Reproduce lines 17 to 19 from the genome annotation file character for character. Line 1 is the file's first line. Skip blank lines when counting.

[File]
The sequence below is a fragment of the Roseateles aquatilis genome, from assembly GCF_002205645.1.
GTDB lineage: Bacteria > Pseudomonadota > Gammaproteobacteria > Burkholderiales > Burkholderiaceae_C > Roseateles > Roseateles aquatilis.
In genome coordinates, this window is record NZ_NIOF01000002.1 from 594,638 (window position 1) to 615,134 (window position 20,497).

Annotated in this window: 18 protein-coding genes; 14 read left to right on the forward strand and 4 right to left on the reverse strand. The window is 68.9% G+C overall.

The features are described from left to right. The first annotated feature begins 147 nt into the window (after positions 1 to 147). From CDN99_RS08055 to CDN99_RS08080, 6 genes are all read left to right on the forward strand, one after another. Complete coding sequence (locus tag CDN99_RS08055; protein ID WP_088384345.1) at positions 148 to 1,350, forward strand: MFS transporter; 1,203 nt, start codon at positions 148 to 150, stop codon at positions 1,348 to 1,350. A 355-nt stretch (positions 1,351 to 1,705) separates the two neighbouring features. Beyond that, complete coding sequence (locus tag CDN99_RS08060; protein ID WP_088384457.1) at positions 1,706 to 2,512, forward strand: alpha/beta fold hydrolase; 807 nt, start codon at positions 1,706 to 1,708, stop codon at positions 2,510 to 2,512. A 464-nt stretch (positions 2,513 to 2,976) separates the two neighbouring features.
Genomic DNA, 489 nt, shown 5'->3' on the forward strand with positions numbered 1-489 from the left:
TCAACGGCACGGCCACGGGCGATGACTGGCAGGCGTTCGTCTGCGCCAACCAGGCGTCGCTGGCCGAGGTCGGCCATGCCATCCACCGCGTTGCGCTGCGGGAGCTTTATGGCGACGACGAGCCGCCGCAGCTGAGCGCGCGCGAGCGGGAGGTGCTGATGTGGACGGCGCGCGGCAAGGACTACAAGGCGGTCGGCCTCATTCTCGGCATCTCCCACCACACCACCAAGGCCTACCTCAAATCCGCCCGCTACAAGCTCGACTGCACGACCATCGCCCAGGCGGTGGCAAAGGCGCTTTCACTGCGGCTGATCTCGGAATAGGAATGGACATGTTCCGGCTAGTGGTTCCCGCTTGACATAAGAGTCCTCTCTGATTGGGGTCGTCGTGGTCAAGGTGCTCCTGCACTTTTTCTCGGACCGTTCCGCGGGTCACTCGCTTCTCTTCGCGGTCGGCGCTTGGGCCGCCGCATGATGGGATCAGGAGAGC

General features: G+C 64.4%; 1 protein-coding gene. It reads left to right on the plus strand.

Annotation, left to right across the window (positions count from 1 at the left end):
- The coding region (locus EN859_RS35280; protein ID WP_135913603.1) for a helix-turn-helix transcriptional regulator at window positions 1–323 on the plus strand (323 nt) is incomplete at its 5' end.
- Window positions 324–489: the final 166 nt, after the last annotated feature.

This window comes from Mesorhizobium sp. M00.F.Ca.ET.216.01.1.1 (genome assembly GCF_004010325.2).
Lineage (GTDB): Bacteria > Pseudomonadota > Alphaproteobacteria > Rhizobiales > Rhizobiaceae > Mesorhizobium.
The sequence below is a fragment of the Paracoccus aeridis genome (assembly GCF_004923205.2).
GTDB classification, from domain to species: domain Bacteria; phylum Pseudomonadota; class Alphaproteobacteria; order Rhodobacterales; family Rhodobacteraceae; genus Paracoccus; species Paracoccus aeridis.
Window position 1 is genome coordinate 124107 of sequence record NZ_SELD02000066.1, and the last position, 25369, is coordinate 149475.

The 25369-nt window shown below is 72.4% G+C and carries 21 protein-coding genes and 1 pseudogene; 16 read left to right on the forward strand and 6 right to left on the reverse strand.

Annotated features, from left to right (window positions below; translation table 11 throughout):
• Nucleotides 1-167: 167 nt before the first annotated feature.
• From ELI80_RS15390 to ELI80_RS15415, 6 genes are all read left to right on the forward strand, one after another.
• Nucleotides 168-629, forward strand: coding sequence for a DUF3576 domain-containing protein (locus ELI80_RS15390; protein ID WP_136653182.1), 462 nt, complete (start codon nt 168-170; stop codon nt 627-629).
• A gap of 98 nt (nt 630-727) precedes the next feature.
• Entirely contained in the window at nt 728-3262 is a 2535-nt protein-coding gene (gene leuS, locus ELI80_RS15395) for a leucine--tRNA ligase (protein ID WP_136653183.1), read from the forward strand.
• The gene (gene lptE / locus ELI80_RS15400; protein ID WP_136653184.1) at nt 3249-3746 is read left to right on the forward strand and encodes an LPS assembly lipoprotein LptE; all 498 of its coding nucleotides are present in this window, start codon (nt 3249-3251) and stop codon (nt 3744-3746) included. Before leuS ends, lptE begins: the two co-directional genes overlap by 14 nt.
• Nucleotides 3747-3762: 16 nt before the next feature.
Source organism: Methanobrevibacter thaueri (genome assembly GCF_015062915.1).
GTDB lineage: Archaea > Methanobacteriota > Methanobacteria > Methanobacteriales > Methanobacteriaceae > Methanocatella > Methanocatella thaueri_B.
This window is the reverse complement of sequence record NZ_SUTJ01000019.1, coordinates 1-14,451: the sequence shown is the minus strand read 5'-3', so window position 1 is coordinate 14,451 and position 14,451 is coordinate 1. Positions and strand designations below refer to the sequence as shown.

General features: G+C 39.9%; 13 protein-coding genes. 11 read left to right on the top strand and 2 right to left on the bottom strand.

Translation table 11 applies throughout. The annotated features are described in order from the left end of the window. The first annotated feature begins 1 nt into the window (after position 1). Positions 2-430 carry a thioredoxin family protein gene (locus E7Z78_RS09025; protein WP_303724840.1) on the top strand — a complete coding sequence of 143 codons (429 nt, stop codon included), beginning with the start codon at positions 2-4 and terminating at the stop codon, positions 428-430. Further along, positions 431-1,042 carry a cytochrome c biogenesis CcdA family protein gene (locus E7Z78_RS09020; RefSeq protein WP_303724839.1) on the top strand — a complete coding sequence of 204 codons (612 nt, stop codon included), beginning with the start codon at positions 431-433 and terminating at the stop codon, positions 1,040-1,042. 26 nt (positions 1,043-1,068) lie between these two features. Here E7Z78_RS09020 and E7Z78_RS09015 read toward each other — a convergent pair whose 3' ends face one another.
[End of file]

The 25369-nt window shown below is 72.4% G+C and carries 21 protein-coding genes and 1 pseudogene; 16 read left to right on the forward strand and 6 right to left on the reverse strand.

Annotated features, from left to right (window positions below; translation table 11 throughout):
• Nucleotides 1-167: 167 nt before the first annotated feature.